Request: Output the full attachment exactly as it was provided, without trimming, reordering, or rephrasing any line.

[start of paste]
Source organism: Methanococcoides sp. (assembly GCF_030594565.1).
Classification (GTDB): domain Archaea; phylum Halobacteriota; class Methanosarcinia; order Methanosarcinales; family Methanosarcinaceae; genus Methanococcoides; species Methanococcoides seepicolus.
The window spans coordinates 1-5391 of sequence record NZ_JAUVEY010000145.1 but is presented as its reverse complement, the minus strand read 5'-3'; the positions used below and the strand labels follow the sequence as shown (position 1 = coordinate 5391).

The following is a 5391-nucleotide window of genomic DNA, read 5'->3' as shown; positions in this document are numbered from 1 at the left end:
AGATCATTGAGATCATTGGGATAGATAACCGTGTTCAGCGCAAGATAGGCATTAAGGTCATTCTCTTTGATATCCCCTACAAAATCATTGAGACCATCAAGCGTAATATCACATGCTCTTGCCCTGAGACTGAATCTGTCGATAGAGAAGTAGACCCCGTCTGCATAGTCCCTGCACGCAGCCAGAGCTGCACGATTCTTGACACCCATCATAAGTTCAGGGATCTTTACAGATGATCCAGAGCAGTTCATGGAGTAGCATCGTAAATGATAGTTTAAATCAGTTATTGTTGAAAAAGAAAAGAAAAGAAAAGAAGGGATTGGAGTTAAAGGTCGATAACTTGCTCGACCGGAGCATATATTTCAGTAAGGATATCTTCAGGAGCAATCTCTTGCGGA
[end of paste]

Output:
Source organism: Methanococcoides sp. (assembly GCF_030594565.1).
Classification (GTDB): domain Archaea; phylum Halobacteriota; class Methanosarcinia; order Methanosarcinales; family Methanosarcinaceae; genus Methanococcoides; species Methanococcoides seepicolus.
The window spans coordinates 1-5391 of sequence record NZ_JAUVEY010000145.1 but is presented as its reverse complement, the minus strand read 5'-3'; the positions used below and the strand labels follow the sequence as shown (position 1 = coordinate 5391).

The following is a 5391-nucleotide window of genomic DNA, read 5'->3' as shown; positions in this document are numbered from 1 at the left end:
AGATCATTGAGATCATTGGGATAGATAACCGTGTTCAGCGCAAGATAGGCATTAAGGTCATTCTCTTTGATATCCCCTACAAAATCATTGAGACCATCAAGCGTAATATCACATGCTCTTGCCCTGAGACTGAATCTGTCGATAGAGAAGTAGACCCCGTCTGCATAGTCCCTGCACGCAGCCAGAGCTGCACGATTCTTGACACCCATCATAAGTTCAGGGATCTTTACAGATGATCCAGAGCAGTTCATGGAGTAGCATCGTAAATGATAGTTTAAATCAGTTATTGTTGAAAAAGAAAAGAAAAGAAAAGAAGGGATTGGAGTTAAAGGTCGATAACTTGCTCGACCGGAGCATATATTTCAGTAAGGATATCTTCAGGAGCAATCTCTTGCGGA